I have used the prototype for over 500 QSOs over the summer on 40m, working from US to New Zealand, Japan, Northern Europe to Middle East. With band conditions in the doldrums they are, or if people wish to have a sked with a friend at a particular time and location, that little extra power can be very useful! QRP has its place, QRO does too.
The custom-manufactured enclosure kit is extruded black anodized aluminium, size 130 x 63 x 25mm and the heatsinks bolt on the top. On the rear are BNC in and out connectors, DC power connector, and a jack for the PTT signal from the QCX. It is designed to match the QCX but could easily be used for other QRP CW rigs too; it may even work well in Linear operation (with the bias adjusted correctly) but this remains to be seen and tested.
This is the type of bench work that great designers go through, largely unbeknownst to amateur radio operators who purchase their products. Of course, there are issues that get by even the most careful workbench. But here’s a case of precisely why the corporate donors to the Homebrew Heroes Award program have chosen to participate: to give our recipient tools to help that person to do their best work on what they do in the homebrew maker space. To see more of Hans’ illustration of this episode in homebrew development, see his website for a forthcoming video.
Here’s to you, Siglent! And, to Jason Chonko who believed in the HHA program immediately and signed his company on as a sponsor. To see this 200 mhz oscilloscope in action, go to this link.
If you’d like your company’s equipment on the workbench of our next Homebrew Heroe, contact us through the HHA website. We are accepting sponsors for the 2020 HHA now and will announce a new one soon.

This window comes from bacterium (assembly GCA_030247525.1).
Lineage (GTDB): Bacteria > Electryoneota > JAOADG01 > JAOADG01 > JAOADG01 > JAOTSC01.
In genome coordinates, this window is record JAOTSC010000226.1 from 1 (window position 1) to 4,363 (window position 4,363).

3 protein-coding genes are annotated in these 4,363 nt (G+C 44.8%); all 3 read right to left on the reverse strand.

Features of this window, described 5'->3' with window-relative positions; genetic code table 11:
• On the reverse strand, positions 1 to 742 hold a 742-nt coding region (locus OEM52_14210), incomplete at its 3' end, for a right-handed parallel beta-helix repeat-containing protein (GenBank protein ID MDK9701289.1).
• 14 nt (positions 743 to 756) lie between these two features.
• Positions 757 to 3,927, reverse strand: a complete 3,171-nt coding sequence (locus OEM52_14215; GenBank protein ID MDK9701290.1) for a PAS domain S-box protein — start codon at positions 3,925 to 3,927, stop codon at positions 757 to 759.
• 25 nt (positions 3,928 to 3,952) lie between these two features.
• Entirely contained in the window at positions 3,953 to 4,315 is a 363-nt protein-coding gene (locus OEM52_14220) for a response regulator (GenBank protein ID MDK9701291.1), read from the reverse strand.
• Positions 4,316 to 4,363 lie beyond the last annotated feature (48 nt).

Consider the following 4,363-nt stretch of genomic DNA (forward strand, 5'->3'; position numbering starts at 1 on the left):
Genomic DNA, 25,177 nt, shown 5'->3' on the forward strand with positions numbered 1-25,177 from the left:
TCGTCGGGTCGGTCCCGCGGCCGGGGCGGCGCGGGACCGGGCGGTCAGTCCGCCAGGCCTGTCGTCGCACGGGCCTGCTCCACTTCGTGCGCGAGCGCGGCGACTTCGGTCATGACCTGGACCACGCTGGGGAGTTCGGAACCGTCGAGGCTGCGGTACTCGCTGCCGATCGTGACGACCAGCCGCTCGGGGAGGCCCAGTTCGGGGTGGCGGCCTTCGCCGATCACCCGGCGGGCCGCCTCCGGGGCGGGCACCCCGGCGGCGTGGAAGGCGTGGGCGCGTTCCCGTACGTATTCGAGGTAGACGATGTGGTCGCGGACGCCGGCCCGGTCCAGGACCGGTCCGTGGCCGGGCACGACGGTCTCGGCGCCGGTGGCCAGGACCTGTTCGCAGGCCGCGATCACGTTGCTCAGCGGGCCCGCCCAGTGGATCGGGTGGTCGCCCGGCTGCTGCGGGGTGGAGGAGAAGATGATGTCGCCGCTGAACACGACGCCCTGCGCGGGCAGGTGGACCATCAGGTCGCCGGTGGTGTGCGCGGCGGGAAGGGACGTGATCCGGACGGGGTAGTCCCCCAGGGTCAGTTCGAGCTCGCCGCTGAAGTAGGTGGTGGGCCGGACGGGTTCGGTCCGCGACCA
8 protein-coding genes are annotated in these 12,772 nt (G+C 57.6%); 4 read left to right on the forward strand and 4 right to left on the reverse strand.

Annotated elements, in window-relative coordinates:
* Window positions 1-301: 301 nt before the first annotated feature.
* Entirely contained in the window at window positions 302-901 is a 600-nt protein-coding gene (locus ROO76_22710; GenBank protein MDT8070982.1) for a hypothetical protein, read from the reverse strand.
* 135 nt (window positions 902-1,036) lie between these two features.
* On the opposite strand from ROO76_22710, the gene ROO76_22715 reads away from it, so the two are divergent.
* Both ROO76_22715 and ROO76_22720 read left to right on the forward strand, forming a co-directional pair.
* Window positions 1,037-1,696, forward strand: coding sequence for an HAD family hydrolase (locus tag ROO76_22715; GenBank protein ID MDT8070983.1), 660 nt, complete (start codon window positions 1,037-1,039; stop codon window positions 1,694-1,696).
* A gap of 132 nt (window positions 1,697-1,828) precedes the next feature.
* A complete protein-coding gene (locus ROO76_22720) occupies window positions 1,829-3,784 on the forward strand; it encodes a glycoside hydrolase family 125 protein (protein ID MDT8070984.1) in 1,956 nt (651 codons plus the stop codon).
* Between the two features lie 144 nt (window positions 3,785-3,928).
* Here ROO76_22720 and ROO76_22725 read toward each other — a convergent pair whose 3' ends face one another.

The opportunity for the St. Louis & Suburban Radio Club Winterfest event to work with the W9DVY Radio Symposium is a fantastic chance for us to help promote vintage radio and the history of the Amateur Radio hobby. We are looking forward to this relationship between the two groups to bring Amateur Radio operators together. We hope to have a strong attendance and we are looking forward to hosting the great Symposium forums. Rebecca Carroll, KC9CIJ – Winterfest 2020 ChairThe Winterfest is located in The Gateway Center, in the shadow of the St. Louis Arch on January 24-25, 2020. No winter weather worries inside the Center! Lots of hotels at various price points nearby. And there are many other activities, such as Contest College with 10+ hours of forums, presentations, Q&A and contesting discussion, as well as the DX & ARRL Banquet and…the ARRL Midwest Conference with CEO Howard Michel and other staffers from Newington. Ward Silver NØAX is the Banquet speaker along with Craig Thompson K9CT on the Pitcairn VP6R DXpedition. Flex Radio Systems will be there as a vendor with their newest SDR technology, among other popular vendors. See the Winterfest website for more details. There is a lot going on, competing with most any regional ham fest in the U.S. So there’s an additional day-long set of forums at a hamfest. What’s big about that? OK, fair question. Do you use phone when you transmit? If so, you likely use Single Side Band (SSB) most of the time, especially on HF. The Symposium is named for Wes Schum W9DYV (in Chicago, as Bob Heil says he always signed). Wes W9DYV was instrumental in getting SSB adopted in the amateur radio community. Some say he’s the Father of Single Sideband (see Ham Nation, Episode 86). Now that’s a big deal, no? A little bit of history, provided by Nick Tusa K5EF. “The Symposium was formed to honor one of amateur radio’s key advocates of the then-new technology, Single Sideband, and his company’s ground-breaking ideas that culminated in the Central Electronics 100V Transmitter. Wes Schum (W9DYV) introduced single sideband to amateur radio in a very big way, beginning in 1951 with is Model 10A sideband exciter and continuing though his company’s eventual ownership by Zenith Radio, Inc.”